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13 Sep 2023

Frank Bold

‘SME Relief Package’: European Commission should not undermine own sustainability reporting standards by exempting large companies through the back door, says Frank Bold

In light of today’s State of the Union Address by President von der Leyen and the  ‘SME relief package’ presented by the European Commission yesterday, Frank Bold calls on the Commission not to disregard the political agreement reached in 2022 on the Corporate Sustainability Reporting Directive (CSRD). The relief package should not exempt certain large companies from providing any sustainability data, including on climate or own workers...

Despite being named ‘SME-relief package’, Action 9 of this recent plan seems to be less about the challenges small and medium-sized enterprises face, but reads like an attempt to curtail the ambition of the EU sustainability framework as a whole and exempt certain large enterprises from its scope. Business associations representing large companies have been trying to make the EU cut back on its ambition during the policy making processes previously.

  1. To recall, first, the CSRD and the EU Taxonomy already only target a very small portion of EU companies, 0.2 percent of the whole (according to Eurostat).
  2. Second, for the implementation of the new sustainability reporting standards, the EU already provided companies with less than 750 employees with a longer timeframe to disclose the data. 
  3. Thirdly, many factors can make it difficult for companies to comply with the laws, such as a lack of digitalisation of government services and complex corporate structures, but the mere costs of providing transparency about companies’ sustainability are low...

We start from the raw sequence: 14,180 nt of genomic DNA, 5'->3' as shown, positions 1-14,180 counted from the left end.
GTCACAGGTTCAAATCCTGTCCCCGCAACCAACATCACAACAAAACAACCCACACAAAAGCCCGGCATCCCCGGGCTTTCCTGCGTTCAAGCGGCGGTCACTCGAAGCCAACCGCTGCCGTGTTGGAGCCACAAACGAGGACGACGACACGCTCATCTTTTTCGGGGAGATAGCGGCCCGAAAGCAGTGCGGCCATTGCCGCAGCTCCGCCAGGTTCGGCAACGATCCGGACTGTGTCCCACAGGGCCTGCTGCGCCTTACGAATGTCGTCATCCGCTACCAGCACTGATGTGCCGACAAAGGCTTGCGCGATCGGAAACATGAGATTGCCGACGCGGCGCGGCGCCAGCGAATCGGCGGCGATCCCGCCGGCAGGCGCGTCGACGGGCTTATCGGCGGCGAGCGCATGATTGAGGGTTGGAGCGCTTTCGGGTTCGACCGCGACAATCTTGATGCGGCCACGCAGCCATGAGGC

The main goal of the new EU sustainability reporting system is standardisation, and through it simplification and cost saving. EU politicians who support this curtailing of ambition via  the relief package seem to ignore the fact that the demand for sustainability data is already a business reality. Companies, large and small, are already dealing with increasing and diverging requests and forms from banks and their business partners on a daily basis. If the EU now introduces more and more carve-outs to the application of the standards, they will cease to be fit for purpose.

Furthermore, the standards play an invaluable role by providing companies with a clear framework for key ESG data as well as human rights due diligence and climate targets and transition plans. This is extremely helpful in building and understanding on how to approach sustainability in disclosures as well as in their business considerations and planning...